The living conditions of Ghanaians declined marginally between 2014 and 2015, according to a survey conducted by the Institute of Economic Affairs (IEA).
Those whose living conditions declined constituted about one-third of the population, with majority of them living in the Greater Accra, Volta, Eastern, Upper East and Upper West regions.
According to the survey findings, poor living conditions are influenced mostly by low income/wages, lack of access to safe drinking water and medical facilities, as well as high prices, among others. These factors need to be urgently addressed to improve living conditions.
The report draws on the third IEA Socio-Economic and Governance Survey (SEGS), which was carried out in November/December 2015.
Objective & methodology of survey
The main objective of the survey was to collect comprehensive information on individuals’ perception on socio-economic and governance issues, which would be used as evidence to provide policy recommendations and for planning.
Essentially, the survey sought to gauge public perception on issues such as economic/living conditions, safety and security, media abuse of freedoms, discrimination and relations between ethnic groups and trust in institutions within the six-month period before the survey was conducted.
The survey consisted of a sample size of 1500 respondents aged 18 and above from the 10 regions of the country.
Females better off than males
According to the report, females were better off than males, with the proportion of females who had good living conditions increasing from 21.7 per cent to 23 per cent, while the proportion of males who reported good living conditions declined from 27.7 per cent to 22 per cent between 2014 and 2015.
The living conditions of urban dwellers were found to be better than those of rural dwellers, with 68.5 per cent of the latter reporting bad living conditions, as compared to the former (58.9 per cent).
Food was not a problem for most households in the country. In fact, majority of households in the country (60.7 per cent) never went without having enough food to eat in the six-month period the survey reviewed.
It is also significant to note that the proportion of households that reported going without food always reduced significantly from 4.2 per cent in 2014 to 2.3 per cent in 2015.
However, the story in the Brong Ahafo Region is markedly different, with about a tenth of households in the region going without enough food always.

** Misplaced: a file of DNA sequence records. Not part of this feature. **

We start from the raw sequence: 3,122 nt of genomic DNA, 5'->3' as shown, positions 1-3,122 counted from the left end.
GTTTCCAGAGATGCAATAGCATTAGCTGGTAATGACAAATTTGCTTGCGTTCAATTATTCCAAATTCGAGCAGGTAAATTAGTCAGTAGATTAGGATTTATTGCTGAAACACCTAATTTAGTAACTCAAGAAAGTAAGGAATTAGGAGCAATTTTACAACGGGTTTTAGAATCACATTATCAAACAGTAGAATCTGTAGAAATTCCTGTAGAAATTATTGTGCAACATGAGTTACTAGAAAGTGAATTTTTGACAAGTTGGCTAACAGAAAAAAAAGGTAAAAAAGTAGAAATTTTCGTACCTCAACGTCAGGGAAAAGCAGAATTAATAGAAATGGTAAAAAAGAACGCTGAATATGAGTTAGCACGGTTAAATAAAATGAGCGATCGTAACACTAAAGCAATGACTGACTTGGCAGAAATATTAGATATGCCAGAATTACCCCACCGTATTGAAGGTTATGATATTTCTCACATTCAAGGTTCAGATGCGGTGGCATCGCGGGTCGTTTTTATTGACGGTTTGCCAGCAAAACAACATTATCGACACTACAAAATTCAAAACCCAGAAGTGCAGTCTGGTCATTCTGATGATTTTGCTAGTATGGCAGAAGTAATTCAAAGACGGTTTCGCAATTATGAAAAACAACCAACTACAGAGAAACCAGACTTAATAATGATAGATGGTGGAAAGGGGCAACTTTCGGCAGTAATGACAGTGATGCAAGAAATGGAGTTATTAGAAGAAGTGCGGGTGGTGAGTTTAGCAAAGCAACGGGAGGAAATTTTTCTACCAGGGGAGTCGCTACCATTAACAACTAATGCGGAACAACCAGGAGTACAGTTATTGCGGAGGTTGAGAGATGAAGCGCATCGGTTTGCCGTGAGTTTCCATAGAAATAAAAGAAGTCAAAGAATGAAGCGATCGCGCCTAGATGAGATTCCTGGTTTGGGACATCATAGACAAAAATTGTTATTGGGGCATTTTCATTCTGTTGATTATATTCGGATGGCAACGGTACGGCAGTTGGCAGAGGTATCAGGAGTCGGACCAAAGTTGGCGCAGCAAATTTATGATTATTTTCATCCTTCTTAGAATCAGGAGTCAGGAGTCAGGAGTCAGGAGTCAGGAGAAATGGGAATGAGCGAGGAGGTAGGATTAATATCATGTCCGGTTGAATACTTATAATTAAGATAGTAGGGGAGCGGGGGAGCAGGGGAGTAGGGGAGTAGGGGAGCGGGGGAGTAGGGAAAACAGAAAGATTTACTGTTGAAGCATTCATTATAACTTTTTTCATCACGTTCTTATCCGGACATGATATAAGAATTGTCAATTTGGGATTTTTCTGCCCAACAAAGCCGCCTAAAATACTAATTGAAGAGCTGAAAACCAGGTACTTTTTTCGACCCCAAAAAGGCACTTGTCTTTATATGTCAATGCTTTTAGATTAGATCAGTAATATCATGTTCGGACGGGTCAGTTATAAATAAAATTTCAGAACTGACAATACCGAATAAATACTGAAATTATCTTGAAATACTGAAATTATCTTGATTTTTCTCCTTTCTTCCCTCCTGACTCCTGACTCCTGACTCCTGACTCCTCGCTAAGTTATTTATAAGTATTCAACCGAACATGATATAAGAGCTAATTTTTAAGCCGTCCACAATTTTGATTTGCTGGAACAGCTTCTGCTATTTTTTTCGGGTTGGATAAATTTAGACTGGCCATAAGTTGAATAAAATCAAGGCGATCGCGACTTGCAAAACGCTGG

Although the overall food situation improved countrywide, it was not promising in the Upper West, Upper East, Northern and Western regions.
The report indicated that households in the Upper East (21.9 per cent), Northern (20 per cent), Upper West (13.3 per cent) and Western (12.6 per cent) regions went without food many times, perhaps due to the prolonged drought in 2015.
“It is about time the government put in concrete measures to fully implement all national, sub-regional and regional food security policies and programmes to which the Government of Ghana is a signatory,” the report recommended.
Access to safe drinking water
The report suggested “the continuous provision of clean water for drinking could be a foundation for the prevention and control of water-borne diseases”.
It is, therefore, refreshing to know that access to water has improved since 2014, with more than half of the households across the country never going without water, but there is great cause for concern, given the fact that access to safe drinking water in the Northern, Upper East and Upper West regions worsened between 2014 and 2015.
“The Northern and Upper East regions had less than half of their households (33.6 per cent and 48. 6 per cent, respectively) having access to water always, while about half (49.6 per cent) of households in the Western Region went without enough water – up from 40.6 per cent in 2014,” the report indicated.
Other living condition indicators such as access to medical services, cooking fuel, schooling expenses and access to general public services were also surveyed.
According to the report, between 2014 and 2015 access to medical services in the regions reduced from 48.2 to 32.1 per cent in the Western; 64.2 to 62.6 per cent in Ashanti; 46.5 to 43.5 per cent in Brong Ahafo; 36.7 to 35 per cent in Upper East and 53.5 to 29.5 per cent in Upper West.
The report recommended that societies devote resources to preventive or curative health measures which have a large measurable effect on the life expectancy of the population as a whole.
Credit: Daily Graphic